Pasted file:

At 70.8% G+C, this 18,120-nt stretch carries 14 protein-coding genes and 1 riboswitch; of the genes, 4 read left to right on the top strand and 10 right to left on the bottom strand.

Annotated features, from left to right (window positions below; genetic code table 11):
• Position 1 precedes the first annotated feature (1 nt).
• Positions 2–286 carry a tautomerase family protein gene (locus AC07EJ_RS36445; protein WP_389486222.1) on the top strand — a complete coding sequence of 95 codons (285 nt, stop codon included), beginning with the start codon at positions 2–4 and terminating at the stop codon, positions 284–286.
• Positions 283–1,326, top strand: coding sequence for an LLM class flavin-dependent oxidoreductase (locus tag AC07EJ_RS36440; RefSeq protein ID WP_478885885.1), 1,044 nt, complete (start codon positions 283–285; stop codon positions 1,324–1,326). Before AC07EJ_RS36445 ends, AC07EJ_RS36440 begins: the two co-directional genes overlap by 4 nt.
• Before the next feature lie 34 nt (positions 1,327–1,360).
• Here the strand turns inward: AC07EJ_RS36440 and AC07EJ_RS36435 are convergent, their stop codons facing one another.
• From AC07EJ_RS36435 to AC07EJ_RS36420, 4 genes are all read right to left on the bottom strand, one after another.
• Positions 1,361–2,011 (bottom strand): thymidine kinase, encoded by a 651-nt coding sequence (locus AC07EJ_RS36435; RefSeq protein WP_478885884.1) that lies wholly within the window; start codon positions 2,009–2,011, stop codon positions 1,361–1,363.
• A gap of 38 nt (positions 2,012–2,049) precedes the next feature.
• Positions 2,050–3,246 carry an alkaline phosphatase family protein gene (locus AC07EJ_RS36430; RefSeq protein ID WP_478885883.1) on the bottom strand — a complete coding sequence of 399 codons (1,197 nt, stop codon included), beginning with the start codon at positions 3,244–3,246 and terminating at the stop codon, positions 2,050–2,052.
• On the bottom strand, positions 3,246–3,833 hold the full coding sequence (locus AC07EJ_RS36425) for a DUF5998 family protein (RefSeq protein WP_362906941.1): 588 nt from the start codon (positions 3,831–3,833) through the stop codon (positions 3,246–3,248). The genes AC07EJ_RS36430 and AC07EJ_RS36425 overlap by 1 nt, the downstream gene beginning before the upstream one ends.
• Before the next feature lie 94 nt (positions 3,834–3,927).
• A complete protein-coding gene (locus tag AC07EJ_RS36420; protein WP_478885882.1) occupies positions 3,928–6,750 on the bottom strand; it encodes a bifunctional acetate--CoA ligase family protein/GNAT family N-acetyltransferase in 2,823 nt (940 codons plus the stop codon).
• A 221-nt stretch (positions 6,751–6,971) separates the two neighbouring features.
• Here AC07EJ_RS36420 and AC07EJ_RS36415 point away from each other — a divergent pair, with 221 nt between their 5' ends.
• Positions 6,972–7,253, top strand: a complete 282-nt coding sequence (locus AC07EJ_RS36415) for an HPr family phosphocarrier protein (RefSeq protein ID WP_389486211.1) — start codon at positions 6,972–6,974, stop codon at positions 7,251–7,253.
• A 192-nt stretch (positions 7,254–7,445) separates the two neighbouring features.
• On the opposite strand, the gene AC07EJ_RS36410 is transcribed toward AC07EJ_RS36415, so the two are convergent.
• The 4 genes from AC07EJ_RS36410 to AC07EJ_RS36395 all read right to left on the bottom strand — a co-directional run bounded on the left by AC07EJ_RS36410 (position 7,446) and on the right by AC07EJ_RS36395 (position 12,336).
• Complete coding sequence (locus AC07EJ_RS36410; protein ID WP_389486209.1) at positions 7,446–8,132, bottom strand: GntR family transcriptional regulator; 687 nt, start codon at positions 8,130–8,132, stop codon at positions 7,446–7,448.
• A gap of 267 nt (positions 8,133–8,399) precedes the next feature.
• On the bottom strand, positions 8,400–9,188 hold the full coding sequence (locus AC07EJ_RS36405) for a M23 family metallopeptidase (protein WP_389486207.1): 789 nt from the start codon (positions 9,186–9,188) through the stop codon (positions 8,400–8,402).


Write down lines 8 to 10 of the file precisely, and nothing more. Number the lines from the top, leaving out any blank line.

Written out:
• From AC07EJ_RS36435 to AC07EJ_RS36420, 4 genes are all read right to left on the bottom strand, one after another.
• Positions 1,361–2,011 (bottom strand): thymidine kinase, encoded by a 651-nt coding sequence (locus AC07EJ_RS36435; RefSeq protein WP_478885884.1) that lies wholly within the window; start codon positions 2,009–2,011, stop codon positions 1,361–1,363.
• A gap of 38 nt (positions 2,012–2,049) precedes the next feature.